Sunday, March 5, 2017

The Pourpoint Commission: It's Go Time


"It's 21 days to Mudthaw, we have six metres of
Sartor silk, four pounds of raw cotton, society
is collapsing and we have day jobs."  "Hit it."

After days of obsessive activity somewhat interrupted by being gone for a week for a work conference, I got enough of the test pourpoint together--i.e. the body + left arm, which is my patron's dominant side--for a fitting yesterday afternoon, and mirabile dictu, we are actually in pretty good shape here.  I need to add a little extra around the midsection (behold the difference between a human animal in summer and winter) and a little extra around the forearm muscle; no huhu.  My only concern is the way the front gore fits, which looks a little bunchy and puffy.  I took consultation with my panel of experts on how best to fiddle this, and by moving the seam inwards a little on the gore, it should do better.  (Viewers will note that there is some bunching under the armpit, which is true; this is a consequence of both the padding and the extra fabric needed to get the range of motion which is the whole point of the grande assiette sleeve.  So, that's okay.)  


It was interesting to note the difference in padding thickness on the pieces, as well.  The ones I had done first (the back) were much less full than the ones I did last (the sleeve & gores).  This wasn't at all intentional, and indeed I wasn't even conscious of it as I was working.  I think it's a combination of early trepidation + later confidence; at first, I was afraid of over-padding and turning it into a ski jacket, and with each successive piece I was worrying less about that and just instinctively adding Enough Padding To Make It Look Right.  And, as it is, I think I will want to up the levels even more, particularly across the upper chest.  

So.  Hurray.  We pass unit testing.  Guess what that means:  Time to do the real piece. And I am determined to have this in wearable state for the patron on March 25, which is an important event for him.  Possibly this is madness; though minimum-viable-product is having the garment done except the OVER FIFTY BUTTONS AND BUTTONHOLES AFJKDJFKDJFKLJG and sew him into it for the day, which reduces the number of required hours by a significant factor.  We'll see how it goes.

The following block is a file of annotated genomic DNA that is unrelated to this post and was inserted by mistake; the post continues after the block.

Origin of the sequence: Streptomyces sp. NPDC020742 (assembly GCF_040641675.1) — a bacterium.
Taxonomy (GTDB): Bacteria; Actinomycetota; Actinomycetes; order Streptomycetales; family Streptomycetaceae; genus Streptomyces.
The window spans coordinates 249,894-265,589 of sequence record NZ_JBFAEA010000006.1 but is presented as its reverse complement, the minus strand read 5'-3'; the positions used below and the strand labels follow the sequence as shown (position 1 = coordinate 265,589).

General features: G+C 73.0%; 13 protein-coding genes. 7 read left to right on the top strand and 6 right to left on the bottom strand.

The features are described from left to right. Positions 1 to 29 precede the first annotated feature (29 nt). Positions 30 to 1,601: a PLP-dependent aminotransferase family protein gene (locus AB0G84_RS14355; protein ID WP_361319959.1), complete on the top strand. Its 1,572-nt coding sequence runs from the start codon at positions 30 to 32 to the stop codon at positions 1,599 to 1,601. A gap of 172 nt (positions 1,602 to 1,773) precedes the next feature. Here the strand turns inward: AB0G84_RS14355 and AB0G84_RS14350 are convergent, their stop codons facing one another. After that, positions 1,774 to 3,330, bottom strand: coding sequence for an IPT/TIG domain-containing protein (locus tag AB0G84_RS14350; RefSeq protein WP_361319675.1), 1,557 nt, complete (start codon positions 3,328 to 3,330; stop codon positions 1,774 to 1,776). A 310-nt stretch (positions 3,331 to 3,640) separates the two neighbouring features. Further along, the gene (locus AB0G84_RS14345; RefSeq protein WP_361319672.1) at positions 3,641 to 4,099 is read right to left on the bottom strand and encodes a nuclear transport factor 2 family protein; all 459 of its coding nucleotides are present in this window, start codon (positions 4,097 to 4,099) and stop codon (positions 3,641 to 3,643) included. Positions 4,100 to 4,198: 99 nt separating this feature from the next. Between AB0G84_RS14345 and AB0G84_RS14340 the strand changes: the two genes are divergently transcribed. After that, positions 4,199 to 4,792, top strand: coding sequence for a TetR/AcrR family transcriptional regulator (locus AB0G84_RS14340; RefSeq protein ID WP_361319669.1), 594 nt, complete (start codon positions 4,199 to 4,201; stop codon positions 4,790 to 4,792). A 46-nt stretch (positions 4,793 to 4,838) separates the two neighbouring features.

aaaaaaaaaaaa I am being
trusted with this
Some thoughts:

  • The big elephant in the room is, how differently will the silk behave in the quilting process?  I had no lossage due to padding on the test unit, but I'm pretty sure this is because linen is mad stretchy.  Silk is not.  And we do not have much, if any, excess fabric here to screw around with.
  • How best to do the sleeves is an open question yet.  The pattern instructs you to assemble the upper sleeve (i.e., insert the gores) and then quilt it all down together; and I started with that, and then looked at the now somewhat three-dimensional item, and could not see how it could be done on a stretched-flat quilting frame.  So I took it apart, quilted each piece individually, and then assembled them.  This worked--though if you think setting a gore is hard, try doing it when all the pieces are thickly padded--but it wasn't the best or neatest.  Beth opined it could be done post-assembly by hand, sans frame, but I'm not convinced that'll end well for me. 
    • also, damn do I wish I had gotten to the serious quilting before I went to see Gold Charlie.  I have a whole list of things I would look at more closely now.
  • I estimate that 450g-500g of cotton is probably about right for padding one courtly pourpoint.  I still have a good bit left of my first batch of bowing, but a) I haven't quilted the right sleeve pieces yet and b) as noted earlier I should've used a lot more on the body pieces at least.
  • Mem: make sure the quilting lines will line up with each other across the center front.
  • I have been advised to balance the pattern of the brocade on the different pieces.  The medievals weren't obsessed with perfect matching like we moderns are, but if you look at Gold Charlie, they didn't just slap the pieces together willy-nilly either.  
  •  I did order some 5/8" buttons; the flat ones will do the job for the lower front, but the domed ones are right out.  I need actually round buttons for the sleeves & upper torso.  
  • oh hey let's make sure I have enough plain white linen in stock for lining this
The next order of operations is to lay out all the pattern pieces on the silk, getting the brocade lined up and all, so I see exactly how much extra I have to play with for testing purposes (and for covering 50+ buttons, fjdklajfdklajflajfakdkjagfdf).  If I have enough extra, I'll quilt say a 6" test swatch and see what our stretch factor is.  --Oh hey.  I could do the test swatch, and then disassemble it and use that for covering buttons, if I absolutely had to.  

ora pro me











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